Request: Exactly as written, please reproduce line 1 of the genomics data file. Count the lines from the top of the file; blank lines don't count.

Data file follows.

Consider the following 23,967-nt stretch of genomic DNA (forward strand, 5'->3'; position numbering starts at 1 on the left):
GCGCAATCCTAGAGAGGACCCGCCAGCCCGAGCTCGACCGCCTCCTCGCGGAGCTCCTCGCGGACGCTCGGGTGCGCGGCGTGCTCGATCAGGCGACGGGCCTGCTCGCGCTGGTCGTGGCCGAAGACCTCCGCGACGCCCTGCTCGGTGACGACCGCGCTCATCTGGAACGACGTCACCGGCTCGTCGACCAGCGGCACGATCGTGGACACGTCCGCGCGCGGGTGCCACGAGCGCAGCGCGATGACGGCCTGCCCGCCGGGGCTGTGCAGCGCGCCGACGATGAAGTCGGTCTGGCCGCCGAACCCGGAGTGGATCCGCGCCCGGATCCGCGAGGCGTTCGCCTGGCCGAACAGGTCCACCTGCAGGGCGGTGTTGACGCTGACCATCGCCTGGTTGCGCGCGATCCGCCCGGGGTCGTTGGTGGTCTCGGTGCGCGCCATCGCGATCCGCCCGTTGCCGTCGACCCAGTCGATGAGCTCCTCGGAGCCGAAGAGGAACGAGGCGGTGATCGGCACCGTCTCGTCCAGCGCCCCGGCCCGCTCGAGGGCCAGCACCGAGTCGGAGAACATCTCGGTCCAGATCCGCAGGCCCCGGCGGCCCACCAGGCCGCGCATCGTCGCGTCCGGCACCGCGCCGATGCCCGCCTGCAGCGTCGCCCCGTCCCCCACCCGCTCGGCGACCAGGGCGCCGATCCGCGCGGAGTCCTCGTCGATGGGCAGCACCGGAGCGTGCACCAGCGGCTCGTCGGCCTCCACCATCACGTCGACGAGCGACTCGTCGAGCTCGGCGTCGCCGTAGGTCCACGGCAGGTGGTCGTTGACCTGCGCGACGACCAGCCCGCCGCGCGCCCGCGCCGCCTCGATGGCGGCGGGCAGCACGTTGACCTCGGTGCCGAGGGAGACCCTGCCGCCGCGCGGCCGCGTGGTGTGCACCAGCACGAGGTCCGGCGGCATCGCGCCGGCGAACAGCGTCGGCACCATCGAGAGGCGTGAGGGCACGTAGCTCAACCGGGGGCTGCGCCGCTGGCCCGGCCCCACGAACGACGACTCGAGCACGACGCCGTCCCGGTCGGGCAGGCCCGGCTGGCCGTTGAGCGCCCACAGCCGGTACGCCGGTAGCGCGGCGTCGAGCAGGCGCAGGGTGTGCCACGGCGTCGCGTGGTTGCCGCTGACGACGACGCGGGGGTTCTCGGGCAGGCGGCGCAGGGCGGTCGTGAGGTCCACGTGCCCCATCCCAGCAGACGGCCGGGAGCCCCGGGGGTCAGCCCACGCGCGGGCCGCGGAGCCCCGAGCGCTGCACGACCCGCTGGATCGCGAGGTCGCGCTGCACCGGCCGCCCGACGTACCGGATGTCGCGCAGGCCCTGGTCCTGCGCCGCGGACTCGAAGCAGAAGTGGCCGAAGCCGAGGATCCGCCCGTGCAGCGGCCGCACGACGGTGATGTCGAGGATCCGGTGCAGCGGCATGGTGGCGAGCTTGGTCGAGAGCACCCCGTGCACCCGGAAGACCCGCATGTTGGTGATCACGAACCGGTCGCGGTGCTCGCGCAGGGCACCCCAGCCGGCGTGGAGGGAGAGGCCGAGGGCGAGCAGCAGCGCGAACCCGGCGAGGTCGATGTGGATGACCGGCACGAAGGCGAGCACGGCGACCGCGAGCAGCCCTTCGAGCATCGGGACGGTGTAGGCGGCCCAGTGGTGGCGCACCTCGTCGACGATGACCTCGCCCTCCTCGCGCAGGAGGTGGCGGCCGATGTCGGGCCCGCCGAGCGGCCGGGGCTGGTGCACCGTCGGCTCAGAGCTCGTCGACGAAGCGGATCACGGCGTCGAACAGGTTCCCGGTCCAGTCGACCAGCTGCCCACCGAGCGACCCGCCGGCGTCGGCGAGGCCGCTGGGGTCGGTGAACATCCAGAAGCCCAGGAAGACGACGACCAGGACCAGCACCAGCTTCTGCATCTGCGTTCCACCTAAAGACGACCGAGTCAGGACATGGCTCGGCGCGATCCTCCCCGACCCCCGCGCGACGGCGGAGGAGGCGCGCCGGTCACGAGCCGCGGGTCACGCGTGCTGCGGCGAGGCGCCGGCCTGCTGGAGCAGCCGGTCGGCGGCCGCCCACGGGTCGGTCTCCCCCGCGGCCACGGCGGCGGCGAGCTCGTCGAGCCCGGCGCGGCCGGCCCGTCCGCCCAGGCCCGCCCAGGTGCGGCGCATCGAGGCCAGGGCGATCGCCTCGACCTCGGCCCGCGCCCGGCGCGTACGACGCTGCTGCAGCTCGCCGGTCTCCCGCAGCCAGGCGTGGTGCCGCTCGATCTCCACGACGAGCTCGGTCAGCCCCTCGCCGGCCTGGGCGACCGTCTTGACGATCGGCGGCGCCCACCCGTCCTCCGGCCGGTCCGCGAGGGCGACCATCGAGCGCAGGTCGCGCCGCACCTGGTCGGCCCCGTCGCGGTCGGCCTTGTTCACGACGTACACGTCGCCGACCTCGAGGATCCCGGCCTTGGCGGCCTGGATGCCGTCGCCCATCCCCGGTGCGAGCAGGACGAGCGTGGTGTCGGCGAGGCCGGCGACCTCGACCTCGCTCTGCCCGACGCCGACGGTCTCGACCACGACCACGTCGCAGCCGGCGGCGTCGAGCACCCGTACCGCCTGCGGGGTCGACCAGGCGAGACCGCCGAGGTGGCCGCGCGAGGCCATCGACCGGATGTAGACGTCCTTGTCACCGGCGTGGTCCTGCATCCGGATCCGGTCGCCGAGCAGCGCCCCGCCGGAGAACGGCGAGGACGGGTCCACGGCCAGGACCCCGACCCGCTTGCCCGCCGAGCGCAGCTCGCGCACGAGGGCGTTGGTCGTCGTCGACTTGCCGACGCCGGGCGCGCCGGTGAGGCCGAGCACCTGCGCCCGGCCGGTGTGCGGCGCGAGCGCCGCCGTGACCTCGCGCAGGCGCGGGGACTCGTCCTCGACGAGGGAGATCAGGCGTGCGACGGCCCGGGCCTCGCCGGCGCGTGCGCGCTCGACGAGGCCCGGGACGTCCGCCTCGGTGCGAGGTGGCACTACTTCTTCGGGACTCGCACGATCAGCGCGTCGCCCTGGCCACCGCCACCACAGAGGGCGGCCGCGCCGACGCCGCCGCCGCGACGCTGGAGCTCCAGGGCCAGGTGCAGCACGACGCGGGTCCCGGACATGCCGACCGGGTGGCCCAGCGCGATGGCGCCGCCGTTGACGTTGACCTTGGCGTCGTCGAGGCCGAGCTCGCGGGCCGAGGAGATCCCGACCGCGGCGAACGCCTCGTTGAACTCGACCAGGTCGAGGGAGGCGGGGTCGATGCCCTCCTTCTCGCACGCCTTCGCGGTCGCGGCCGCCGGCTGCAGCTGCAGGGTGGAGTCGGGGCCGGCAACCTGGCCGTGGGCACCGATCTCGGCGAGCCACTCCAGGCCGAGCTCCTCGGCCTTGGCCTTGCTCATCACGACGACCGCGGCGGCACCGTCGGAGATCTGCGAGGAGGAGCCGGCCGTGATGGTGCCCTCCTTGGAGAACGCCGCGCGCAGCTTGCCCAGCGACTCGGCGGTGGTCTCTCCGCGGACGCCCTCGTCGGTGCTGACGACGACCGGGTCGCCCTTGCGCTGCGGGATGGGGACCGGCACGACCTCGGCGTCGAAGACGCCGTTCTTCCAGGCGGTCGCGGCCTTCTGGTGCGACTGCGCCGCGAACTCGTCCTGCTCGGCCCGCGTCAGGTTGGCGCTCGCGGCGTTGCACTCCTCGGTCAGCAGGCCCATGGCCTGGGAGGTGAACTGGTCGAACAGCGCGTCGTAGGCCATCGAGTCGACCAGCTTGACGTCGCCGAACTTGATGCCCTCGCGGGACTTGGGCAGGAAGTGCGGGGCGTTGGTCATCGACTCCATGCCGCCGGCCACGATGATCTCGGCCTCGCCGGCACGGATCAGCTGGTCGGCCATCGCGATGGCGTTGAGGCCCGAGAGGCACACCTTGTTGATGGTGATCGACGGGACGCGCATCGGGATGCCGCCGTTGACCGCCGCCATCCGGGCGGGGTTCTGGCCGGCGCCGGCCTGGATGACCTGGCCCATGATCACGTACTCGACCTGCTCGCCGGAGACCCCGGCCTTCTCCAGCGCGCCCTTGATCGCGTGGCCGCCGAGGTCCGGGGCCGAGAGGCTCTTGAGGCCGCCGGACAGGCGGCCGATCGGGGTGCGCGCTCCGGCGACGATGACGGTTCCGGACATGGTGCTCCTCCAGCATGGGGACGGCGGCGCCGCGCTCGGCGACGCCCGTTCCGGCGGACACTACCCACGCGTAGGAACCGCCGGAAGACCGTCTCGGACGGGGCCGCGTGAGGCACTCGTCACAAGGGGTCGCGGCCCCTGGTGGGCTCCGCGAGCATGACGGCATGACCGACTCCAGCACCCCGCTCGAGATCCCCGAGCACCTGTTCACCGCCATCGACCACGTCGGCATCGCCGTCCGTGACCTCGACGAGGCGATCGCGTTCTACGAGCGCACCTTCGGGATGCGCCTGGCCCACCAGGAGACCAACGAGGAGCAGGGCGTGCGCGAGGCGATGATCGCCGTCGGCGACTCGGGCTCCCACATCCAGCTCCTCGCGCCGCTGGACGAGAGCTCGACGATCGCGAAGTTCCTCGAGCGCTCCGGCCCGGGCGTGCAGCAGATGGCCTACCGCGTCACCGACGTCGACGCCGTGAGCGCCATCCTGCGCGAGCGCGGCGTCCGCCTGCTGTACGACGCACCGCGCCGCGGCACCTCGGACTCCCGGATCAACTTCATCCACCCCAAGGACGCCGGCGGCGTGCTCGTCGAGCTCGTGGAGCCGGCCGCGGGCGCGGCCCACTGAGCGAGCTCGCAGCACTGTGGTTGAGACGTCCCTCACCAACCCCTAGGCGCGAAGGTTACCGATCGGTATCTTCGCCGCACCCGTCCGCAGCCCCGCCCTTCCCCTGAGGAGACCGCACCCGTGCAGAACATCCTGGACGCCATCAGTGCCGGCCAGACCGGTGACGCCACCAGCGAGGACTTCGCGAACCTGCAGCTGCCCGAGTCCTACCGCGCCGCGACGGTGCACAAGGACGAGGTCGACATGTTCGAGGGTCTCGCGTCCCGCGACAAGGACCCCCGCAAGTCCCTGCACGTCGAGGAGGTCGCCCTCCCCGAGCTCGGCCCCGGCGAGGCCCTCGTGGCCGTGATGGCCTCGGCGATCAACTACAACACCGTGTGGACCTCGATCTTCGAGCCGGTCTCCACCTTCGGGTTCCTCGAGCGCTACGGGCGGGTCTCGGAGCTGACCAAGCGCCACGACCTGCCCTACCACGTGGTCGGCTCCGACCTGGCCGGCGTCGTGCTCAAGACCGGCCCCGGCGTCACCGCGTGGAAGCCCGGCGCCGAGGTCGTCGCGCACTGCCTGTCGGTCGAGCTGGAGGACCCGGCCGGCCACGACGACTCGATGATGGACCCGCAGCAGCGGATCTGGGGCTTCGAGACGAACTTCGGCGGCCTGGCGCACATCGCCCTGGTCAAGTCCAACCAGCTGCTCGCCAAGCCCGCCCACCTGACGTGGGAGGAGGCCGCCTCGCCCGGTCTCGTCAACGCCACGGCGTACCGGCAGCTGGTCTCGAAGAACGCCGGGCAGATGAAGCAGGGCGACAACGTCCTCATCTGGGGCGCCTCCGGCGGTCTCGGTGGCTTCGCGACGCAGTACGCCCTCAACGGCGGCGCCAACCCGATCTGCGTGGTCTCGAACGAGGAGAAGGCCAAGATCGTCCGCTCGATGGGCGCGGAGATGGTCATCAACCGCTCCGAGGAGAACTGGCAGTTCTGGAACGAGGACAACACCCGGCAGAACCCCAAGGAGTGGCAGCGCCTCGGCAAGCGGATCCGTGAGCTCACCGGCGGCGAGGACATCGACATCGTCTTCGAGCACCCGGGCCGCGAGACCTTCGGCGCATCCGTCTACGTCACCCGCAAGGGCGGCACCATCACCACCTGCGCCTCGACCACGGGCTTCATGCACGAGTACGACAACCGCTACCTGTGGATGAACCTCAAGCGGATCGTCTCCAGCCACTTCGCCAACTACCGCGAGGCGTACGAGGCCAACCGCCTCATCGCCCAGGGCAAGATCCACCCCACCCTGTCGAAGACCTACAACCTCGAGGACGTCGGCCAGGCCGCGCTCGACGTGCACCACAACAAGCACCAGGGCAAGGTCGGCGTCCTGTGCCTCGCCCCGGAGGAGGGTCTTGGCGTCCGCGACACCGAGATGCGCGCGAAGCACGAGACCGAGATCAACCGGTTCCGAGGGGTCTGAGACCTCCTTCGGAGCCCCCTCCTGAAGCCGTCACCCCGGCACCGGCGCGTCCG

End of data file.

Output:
Consider the following 23,967-nt stretch of genomic DNA (forward strand, 5'->3'; position numbering starts at 1 on the left):